June 18, 1991 |
Three Caltech scholars who answered the phone recently received the kind of news many scientists desire but few dare expect--they had been secretly nominated, discussed and finally awarded MacArthur Foundation fellowships. They were among 31 fellows in the United States and Europe announced Monday, and will divide--no strings attached--$875,000. In addition to the Caltech academics, the winners include historian Taylor Branch and documentary filmmaker Marcel Ophuls.
June 18, 1985 |
Noted furniture maker Sam Maloof, 69, was in what he called "a state of shock" Monday to be one of seven Californians named as winners of MacArthur Foundation fellowships providing tax-free, five-year stipends--with no strings attached. "I don't know how they even selected me," Maloof said in Alta Loma, where he lives in a seven-acre lemon grove near the foot of the San Gabriel Mountains and makes what many regard as the finest furniture crafted in California. "It's very thrilling.
June 22, 1995 |
Each has come into a large sum of money, but none will be scouting choice property or living it up on Caribbean cruises. And they won't be quitting their jobs. They couldn't if they tried. Their work is inseparable from their lives. The MacArthur Foundation has made sure that each can go on doing what she does best by awarding 1995 "genius grants" of $255,000 to $295,000 to three Los Angeles residents. For a while, anyway, each will be free to work without financial worries.
CALIFORNIA | LOCAL
September 28, 2004 |
When a Kansas schoolteacher named Krista Meisel e-mailed Rueben Martinez to make an appointment with him at his Santa Ana bookstore for last Tuesday, the bookseller didn't think much about it. An erstwhile barber turned nationally recognized missionary for Latino literacy, Martinez met with students and teachers almost every day. At the appointed hour, however, there was no Krista Meisel.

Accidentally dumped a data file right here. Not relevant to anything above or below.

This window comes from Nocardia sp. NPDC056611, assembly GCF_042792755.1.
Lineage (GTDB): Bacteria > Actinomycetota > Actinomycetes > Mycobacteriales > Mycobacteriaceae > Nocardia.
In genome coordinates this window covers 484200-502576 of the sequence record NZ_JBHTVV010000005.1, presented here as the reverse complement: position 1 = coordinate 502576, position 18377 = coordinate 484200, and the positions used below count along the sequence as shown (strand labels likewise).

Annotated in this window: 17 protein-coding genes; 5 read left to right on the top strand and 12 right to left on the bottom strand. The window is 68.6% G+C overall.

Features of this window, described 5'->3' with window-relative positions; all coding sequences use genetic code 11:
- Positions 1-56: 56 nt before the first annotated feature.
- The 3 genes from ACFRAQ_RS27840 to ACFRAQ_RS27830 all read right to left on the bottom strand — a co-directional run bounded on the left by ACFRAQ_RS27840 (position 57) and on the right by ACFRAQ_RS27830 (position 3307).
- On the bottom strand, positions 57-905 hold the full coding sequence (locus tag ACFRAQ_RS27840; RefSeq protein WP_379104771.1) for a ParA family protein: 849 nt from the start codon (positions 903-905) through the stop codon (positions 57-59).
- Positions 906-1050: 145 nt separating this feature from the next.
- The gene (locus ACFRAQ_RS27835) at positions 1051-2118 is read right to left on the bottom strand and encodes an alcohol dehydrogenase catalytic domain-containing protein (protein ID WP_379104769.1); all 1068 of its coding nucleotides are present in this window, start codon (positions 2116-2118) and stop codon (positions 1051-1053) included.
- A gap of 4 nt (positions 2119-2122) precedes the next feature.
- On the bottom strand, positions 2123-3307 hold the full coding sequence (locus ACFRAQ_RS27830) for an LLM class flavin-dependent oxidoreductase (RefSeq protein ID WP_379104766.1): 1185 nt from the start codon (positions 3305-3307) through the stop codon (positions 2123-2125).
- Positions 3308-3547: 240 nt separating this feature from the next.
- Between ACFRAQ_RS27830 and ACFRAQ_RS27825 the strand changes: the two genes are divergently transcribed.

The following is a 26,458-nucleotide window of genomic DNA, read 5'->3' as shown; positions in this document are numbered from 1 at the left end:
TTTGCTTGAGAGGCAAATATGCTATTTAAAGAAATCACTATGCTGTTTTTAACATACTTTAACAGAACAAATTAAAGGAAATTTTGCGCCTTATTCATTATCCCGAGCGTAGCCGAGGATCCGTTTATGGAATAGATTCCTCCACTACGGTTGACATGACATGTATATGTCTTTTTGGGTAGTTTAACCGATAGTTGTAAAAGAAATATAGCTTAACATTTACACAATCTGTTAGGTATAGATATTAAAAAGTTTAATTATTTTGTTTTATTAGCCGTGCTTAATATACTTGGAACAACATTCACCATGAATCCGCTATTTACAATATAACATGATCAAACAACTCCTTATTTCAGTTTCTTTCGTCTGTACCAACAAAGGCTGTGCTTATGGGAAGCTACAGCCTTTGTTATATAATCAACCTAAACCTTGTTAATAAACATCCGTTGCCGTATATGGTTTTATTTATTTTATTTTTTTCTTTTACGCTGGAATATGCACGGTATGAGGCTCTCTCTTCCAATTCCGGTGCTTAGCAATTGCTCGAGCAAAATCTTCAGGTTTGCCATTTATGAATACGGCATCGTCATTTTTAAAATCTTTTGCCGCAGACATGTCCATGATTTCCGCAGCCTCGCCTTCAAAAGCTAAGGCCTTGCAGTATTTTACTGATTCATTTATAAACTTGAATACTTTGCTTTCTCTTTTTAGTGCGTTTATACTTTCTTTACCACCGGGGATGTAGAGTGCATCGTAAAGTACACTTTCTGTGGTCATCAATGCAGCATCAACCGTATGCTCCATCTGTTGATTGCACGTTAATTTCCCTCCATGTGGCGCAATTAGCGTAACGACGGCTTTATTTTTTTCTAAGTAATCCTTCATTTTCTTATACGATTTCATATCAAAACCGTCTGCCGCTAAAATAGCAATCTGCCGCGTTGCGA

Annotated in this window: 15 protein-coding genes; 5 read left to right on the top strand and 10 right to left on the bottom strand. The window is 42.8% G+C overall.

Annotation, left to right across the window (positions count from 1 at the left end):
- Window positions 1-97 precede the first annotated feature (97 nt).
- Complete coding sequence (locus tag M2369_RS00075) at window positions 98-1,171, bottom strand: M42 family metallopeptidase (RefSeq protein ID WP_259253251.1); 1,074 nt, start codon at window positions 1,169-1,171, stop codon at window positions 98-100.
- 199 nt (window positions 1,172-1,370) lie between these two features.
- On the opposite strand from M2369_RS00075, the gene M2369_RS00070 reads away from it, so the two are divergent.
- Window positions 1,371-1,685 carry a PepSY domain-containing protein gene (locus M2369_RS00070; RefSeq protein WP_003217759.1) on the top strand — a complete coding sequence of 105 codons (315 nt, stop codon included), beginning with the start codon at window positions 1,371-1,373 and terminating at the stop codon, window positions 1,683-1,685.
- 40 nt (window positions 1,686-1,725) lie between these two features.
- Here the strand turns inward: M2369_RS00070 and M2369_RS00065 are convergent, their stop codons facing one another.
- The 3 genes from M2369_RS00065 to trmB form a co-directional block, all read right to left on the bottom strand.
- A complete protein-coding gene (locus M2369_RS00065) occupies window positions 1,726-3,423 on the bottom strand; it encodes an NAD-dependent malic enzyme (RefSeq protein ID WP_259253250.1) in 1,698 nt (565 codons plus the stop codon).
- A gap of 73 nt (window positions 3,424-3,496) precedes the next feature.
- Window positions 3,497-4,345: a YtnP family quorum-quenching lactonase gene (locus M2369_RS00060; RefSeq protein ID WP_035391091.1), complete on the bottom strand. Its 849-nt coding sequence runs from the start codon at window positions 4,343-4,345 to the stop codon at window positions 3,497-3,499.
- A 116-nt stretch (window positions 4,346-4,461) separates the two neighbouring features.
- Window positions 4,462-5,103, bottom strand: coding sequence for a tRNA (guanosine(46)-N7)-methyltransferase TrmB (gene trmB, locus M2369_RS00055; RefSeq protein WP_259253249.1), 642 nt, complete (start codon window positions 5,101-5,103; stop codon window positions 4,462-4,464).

June 18, 1996 |
A tuna biologist from Monterey, a voting rights attorney from Fremont, a social historian from San Francisco and a playwright who distilled all the voices of the Los Angeles riots into one compelling drama felt the touch of a magic financial wand Monday. Once again, a new crop of MacArthur Fellowships--the coveted, six-figure financial awards that carry no criteria or parameters--have been bestowed upon an eclectic group of thinkers, scholars and artists.
September 25, 2002 |
Two Caltech researchers, two Los Angeles artists and a Pulitzer Prize-winning writer at the Getty Trust are among 24 people who received this year's so-called genius grants awarded by the MacArthur Foundation. Three other Californians also received the awards, the state thereby accounting for a full third of the recipients. Each of the 24 fellows will receive $500,000 over the next five years to use any way they want--no strings attached.
CALIFORNIA | LOCAL
November 25, 2001 |
Christopher Chyba insists he sleeps, but it's hard to imagine how he finds time for more than a quick nap here and there. An astrobiologist who also happens to be an expert on international relations, bioterrorism and nuclear security, Chyba is devoted to searching for intelligent life in the universe and doing his part to make life on Earth a little wiser too.
CALIFORNIA | LOCAL
July 19, 1988 |
A film maker who focused his sensitive and perceptive eye on Los Angeles' black culture and a puppeteer who abandoned his art under severe financial pressure will be named winners today of MacArthur Fellowship grants for the advancement of American art and science. Charles Burnett, whose 1977 film, "Killer of Sheep," won the Critics' Prize at the Berlin Film Festival, will be awarded $275,000. Bruce D.
September 23, 2008 |
A UCLA astronomer who is pioneering ways to minimize image distortion caused by the Earth's atmosphere and a Caltech physicist developing quantum computing are among the 25 winners of the 2008 MacArthur awards announced today. The winners, cited for "exceptional creativity" in their fields, will receive $500,000 each over the next five years to use as they see fit.
June 18, 2000 |
The unconventional way Lucy Blake defines wealth has made her, unexpectedly, a conventionally wealthy woman. On Tuesday, Blake won a MacArthur Foundation grant of $500,000, to be spent any way she pleases. It's a reward, MacArthur officials say, for the simple but profound message she has preached in towns and cities scattered across the spine of the Sierra Nevada for the last six years. Her sermon: The region's wealth includes alpine vistas, pure streams and historic downtowns.